HONG KONG — Hong Kong on Tuesday marks a year since pro-democracy protests erupted, but a resumption of city-wide unrest is unlikely as activists reel from mass arrests, coronavirus bans on public gatherings and a looming national security law. Seven months of massive and often violent rallies kicked off on June 9 last year when huge crowds took to the streets to oppose a bill allowing extraditions to mainland China.
Battles between police and protesters became routine, leaving in tatters the city’s reputation for stability, and a population divided. Messaging groups used by protesters have called for people to come out in force on Tuesday evening, although locations will only be announced an hour ahead of time. The tactic is a bid to thwart police, who now move swiftly against such gatherings to enforce anti-virus restrictions.
Student groups and unions have also announced plans to canvas members over possible strike action in coming days, but Hong Kong’s labour movement has limited influence.
“I don’t think the passion has subsided much, but the problem is that many actions are now not allowed in the current circumstances,” Leung Kai-chi, an analyst at the Chinese University, told AFP.
Beyond a withdrawal of the extradition bill, the protest movement’s core demands — such as universal suffrage and an inquiry into police tactics — have been rejected by the city’s leadership and Beijing.
Instead, China has unveiled plans to impose a more sweeping law — one that will bypass the city’s legislature entirely — banning subversion, secession, terrorism and foreign interference. China says an anti-subversion law will only target “a small minority” and will restore business confidence.
– ‘Anti-virus software’ –
In a speech on Monday Zhang Xiaoming, the deputy head of Beijing’s Hong Kong and Macau Affairs Office, likened the law to “anti-virus software”.
“Radical separatists have been mistaking the central government’s restraint and forbearance for weakness and timidity,” he said. “They have gone too far”.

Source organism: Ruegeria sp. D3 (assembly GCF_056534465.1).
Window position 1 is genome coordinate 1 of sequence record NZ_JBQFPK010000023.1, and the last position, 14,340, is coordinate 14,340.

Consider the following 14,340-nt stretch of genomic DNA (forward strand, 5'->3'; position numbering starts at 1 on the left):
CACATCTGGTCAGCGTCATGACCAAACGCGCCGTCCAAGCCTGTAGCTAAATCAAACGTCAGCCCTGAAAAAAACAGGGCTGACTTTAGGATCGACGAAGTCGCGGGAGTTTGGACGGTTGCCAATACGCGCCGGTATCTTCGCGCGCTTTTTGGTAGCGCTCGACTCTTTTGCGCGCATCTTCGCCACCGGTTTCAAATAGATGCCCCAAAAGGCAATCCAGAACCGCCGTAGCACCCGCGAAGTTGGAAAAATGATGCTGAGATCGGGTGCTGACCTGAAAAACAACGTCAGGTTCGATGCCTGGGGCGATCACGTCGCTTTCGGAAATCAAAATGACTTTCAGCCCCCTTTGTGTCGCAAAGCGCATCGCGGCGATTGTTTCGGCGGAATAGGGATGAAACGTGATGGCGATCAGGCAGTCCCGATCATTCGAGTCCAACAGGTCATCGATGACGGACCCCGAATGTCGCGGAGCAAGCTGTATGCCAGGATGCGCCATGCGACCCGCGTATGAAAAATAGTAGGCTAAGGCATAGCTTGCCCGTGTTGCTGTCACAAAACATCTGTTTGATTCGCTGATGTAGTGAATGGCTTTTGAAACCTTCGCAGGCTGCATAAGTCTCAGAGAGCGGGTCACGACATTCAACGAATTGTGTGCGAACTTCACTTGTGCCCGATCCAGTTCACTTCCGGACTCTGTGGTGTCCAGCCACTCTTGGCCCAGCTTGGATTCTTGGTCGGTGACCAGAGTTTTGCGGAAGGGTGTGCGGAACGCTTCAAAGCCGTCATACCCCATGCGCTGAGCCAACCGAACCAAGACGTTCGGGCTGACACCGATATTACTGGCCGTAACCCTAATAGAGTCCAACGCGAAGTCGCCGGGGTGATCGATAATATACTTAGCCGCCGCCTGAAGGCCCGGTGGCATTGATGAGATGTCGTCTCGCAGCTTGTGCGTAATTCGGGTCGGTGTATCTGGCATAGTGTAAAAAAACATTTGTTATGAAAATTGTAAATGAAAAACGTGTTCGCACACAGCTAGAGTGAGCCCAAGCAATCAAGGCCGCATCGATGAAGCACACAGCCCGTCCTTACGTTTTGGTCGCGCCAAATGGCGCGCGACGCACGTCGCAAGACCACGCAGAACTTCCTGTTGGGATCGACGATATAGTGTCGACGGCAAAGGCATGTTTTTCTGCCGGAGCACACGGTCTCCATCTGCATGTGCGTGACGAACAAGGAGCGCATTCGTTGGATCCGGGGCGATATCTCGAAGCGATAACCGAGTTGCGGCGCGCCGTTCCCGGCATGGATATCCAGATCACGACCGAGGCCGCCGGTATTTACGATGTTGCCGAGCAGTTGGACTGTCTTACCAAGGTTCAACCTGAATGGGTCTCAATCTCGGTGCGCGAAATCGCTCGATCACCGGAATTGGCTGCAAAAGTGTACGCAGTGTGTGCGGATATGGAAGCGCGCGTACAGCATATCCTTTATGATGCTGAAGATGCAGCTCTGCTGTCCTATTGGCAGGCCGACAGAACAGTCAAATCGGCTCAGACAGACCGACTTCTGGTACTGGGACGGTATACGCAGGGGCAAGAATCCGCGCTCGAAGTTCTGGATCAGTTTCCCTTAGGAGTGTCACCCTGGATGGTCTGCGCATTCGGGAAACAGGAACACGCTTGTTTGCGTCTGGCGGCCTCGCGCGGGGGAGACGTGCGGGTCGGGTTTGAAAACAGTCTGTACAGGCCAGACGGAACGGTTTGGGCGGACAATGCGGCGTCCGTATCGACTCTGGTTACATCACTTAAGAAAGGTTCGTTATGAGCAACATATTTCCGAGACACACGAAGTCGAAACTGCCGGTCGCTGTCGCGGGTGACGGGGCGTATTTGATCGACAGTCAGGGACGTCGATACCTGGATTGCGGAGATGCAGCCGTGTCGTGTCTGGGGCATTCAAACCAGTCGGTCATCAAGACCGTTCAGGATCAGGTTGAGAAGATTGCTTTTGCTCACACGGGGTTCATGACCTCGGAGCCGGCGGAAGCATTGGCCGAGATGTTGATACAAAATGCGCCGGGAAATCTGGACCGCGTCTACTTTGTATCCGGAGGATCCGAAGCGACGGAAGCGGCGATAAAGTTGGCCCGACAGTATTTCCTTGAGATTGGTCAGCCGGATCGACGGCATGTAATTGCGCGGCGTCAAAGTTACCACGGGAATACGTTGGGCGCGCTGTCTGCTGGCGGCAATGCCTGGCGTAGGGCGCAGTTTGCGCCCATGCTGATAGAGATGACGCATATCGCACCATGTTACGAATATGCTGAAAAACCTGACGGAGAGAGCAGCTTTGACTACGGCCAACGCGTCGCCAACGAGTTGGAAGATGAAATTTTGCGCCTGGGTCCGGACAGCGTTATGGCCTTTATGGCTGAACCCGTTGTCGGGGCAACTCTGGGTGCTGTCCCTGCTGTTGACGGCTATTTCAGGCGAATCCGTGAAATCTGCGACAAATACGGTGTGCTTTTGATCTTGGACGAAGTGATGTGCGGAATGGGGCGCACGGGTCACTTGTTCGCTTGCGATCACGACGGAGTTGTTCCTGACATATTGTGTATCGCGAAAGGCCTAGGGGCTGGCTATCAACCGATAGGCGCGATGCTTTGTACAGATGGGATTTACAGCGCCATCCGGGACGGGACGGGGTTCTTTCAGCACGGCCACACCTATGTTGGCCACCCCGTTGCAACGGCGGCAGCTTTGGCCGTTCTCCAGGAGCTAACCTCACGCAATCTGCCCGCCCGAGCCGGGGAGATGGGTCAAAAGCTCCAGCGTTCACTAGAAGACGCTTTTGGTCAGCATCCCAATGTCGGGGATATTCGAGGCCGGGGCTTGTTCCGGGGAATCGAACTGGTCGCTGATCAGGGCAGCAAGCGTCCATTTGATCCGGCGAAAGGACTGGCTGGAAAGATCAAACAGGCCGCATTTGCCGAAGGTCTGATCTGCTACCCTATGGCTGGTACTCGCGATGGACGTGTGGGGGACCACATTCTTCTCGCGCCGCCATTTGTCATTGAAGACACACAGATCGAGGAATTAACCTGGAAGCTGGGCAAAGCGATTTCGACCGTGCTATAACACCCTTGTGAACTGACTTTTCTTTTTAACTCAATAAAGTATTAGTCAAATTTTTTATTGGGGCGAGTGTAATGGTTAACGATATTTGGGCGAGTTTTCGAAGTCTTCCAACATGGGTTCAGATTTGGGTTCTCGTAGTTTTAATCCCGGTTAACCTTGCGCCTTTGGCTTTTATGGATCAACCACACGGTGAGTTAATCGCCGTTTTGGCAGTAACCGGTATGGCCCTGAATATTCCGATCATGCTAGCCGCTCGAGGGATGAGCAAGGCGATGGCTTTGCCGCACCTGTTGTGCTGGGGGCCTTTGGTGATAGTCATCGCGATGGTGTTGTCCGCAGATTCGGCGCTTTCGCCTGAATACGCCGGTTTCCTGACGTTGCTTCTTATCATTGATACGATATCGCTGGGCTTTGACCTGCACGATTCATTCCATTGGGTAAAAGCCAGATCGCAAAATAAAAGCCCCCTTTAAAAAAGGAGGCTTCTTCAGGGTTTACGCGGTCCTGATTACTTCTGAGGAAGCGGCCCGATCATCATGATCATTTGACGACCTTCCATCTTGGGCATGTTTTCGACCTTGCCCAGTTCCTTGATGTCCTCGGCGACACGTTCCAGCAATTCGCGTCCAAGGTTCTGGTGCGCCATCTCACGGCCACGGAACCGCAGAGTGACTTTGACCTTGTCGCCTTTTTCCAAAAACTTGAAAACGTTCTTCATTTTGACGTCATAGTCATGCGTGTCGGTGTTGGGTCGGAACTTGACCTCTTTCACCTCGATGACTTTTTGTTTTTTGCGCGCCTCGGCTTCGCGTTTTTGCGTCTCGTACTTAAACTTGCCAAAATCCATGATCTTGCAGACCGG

“No person or organisation will succeed in intimidating the (Hong Kong) Government by extreme means,” the city’s pro-Beijing leadership said in a statement on Monday. Opponents fear the law will bring mainland-style political oppression to a business hub supposedly guaranteed freedoms and autonomy for 50 years after its 1997 handover from Britain.
“First (Beijing) loses the hearts and minds of Hong Kong’s people and then it seeks to force them to be loyal,” said Kong Tsung-gan, an activist who has published three books on the protest movement.
“This is a long-term struggle, the Communist Party is upping the ante, and Hong Kong people will have to be willing to suffer and sacrifice much more than they have up to now to see their way through,” Kong said.
Over the last year around 9,000 people have been arrested and more than 1,700 people charged, but by the time the deadly coronavirus hit the city in January, the protest movement was already on the back foot.
The virus has made any protest effectively illegal, with emergency laws banning gatherings of more than eight people even though local transmissions have been virtually eradicated. Still, protests have bubbled up again since the security law plans were announced — including tens of thousands defying a ban on a June 4 gathering to mark the anniversary of the Tiananmen crackdown.